Web Series Like ‘Aarya’ To Watch If You Loved Sushmita Sen’s Show

Aarya has been renewed for three seasons, which paints a good picture of the Ram Madhvani show. This crime drama thriller set in Rajasthan about the narcotics business in which families get embroiled is probably one of the best shows in the above-mentioned genre. There is a lot to take away from Aarya when it comes to the subject matter of the show and the technicalities. Ram Madhvani’s direction is impeccable, and that has kept the show engaging so far. Just like Aarya, there are many shows that touch upon the crime thriller genre and explore the theme of dysfunctional families.


Saas, Bahu Aur Flamingo

Saas Bahu Aur Flamingo, created by Homi Adajania, is a story about a drug cartel run by a matriarch and her two daughters-in-law while keeping her sons away from the business. Set in a fictional town in a fictional state that mirrors Rajasthan, the show talks about the state’s role in drug production and supply because of its proximity to neighboring nations and the demand for contraband on the other side of the border as well. Saas, Bahu Aur Flamingo is essentially a female-led show just like Aarya, but unlike the latter, there is a rawness in the storytelling.

The woman who ran the production of ‘Flamingo’ the drug rose to power and wealth through sheer struggle, while Aarya Sareen was a blue blood, and the well-established business was handed over to her. All Aarya had to do was run it like a well-oiled machine and keep the profit coming to her family. Both the stories are set in Rajasthan, which throws light on the current lot of makers looking for tales based on the crimes that happen in the state behind the façade of colors, tourism, legacy, and tradition. Both stories paint an ugly picture of how women are mistreated and underestimated by male-driven businesses. There are crimes against women, infidelity, betrayal, drugs, and everything else you’d expect from a crime drama thriller.


Shehar Lakhot

Shehar Lakhot is an Amazon Prime Video original created by Devika Bhagat and Navdeep Singh. As the title suggests, the show is about the city of Lakhot in Rajasthan, hub of marble production in India. Along with that, there is also a mafia that runs the drug supply, carried out under the cover of transporting and selling marble. In this mafia, there are royals, activists, a middle-class family, and police officers involved who are trying to find a way out of the life of crime and make a decent living.

Just like Aarya, the dysfunctional family is the root of Shehar Lakhot, and it established the complicated relationship shared between brothers. There is also a complicated love story that caused a scandal. Saas, Bahu Aur Flamingo, Aarya, and Shehar Lakhot are about the crimes rampant in the state of Rajasthan. It is interesting to come across different kinds of stories in the same genre.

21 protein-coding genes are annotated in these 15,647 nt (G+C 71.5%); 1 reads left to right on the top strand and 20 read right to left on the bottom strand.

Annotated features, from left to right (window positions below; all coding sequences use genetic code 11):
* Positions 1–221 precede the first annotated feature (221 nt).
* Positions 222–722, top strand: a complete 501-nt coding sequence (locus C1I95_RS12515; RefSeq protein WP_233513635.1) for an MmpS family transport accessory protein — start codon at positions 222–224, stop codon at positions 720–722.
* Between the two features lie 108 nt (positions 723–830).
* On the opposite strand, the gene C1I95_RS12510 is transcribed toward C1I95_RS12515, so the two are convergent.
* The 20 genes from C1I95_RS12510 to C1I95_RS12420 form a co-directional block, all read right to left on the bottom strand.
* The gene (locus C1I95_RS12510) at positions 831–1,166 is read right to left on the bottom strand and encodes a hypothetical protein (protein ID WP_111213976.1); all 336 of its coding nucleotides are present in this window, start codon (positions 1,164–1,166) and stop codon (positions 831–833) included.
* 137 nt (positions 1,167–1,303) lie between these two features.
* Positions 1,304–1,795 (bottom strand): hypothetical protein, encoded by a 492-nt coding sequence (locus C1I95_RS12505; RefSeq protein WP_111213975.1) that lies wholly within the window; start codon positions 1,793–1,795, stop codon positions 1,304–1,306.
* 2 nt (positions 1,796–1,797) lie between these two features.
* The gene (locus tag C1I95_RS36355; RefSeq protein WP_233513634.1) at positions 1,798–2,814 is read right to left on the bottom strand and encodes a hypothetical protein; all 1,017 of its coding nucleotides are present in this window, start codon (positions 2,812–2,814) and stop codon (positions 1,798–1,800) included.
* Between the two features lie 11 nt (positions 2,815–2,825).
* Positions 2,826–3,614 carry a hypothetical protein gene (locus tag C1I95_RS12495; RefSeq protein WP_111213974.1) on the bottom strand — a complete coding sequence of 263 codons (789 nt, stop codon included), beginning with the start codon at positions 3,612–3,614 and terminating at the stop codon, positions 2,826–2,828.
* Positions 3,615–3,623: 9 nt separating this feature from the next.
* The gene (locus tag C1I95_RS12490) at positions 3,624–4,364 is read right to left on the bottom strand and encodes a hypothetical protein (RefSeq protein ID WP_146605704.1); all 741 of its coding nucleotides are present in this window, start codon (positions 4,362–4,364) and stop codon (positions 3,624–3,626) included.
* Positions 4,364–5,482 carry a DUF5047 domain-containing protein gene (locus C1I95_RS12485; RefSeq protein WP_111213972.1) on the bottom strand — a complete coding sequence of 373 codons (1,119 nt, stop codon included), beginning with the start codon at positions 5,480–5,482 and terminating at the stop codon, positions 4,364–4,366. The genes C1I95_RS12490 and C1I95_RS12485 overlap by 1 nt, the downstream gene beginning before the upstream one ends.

In Aarya, the female matriarch had to take control of the family business and face the brunt of the enemies; in Shehar Lakhot, as well, Dev Tomar had to face his family and the townspeople as he was back in town after a decade and was forced to take over the wellbeing of the family when his brother died in an accident. Shehar Lakhot and Aarya dealt with the stories of the royals who had turned to crime to keep their families afloat, which is miles away from the lives their ancestors lived. Aarya herself was a royal, while Kairav in Shehar Lakhot was an illegitimate child of a royal, striving hard to be treated with respect. Both shows are essentially crime thriller dramas, but the core subject matter is very different.

The Night Manager

The Night Manager, just like Aarya, was created by Sandeep Modi. Along with Priyanka Ghose, Sandeep Modi has done a good job of remaking the original show set against a subcontinental backdrop. The Night Manager and Aarya are remakes of two European shows, and both have done an exceptional job of recreating the dramas. In both shows, law and order officials are after the lead and are hell-bent on making the arrest. ACP Khan of NCB was trying his level best to find evidence against Aarya and her cartel but she finally decided to surrender. In The Night Manager, Lipika Saikia Rao, the intelligence officer, wanted to arrest Shailendra Rungta, the most wanted arms dealer, who is revealed to be working for the R&AW and offering intelligence about the neighboring countries and their allies.


Shailendra Rungta’s best friend and business partner, Jaiveer Singh, was a royal, and just like Aarya Sareen of Aarya, he had ventured into the world of crime, the basis of which is controlling the people who work for you. Aarya had a family whom she wanted to protect, and she made sure they were kept away from the drug trade. Shailendra does the same for his wife and his son, Taaha Rungta, in The Night Manager. Both shows have a gripping narrative, an aspect that is normal in a crime thriller drama. Sandeep Modi, who has worked on Aarya and The Night Manager, doled out an ensemble cast in both shows, and all of them shine like diamonds.

Rana Naidu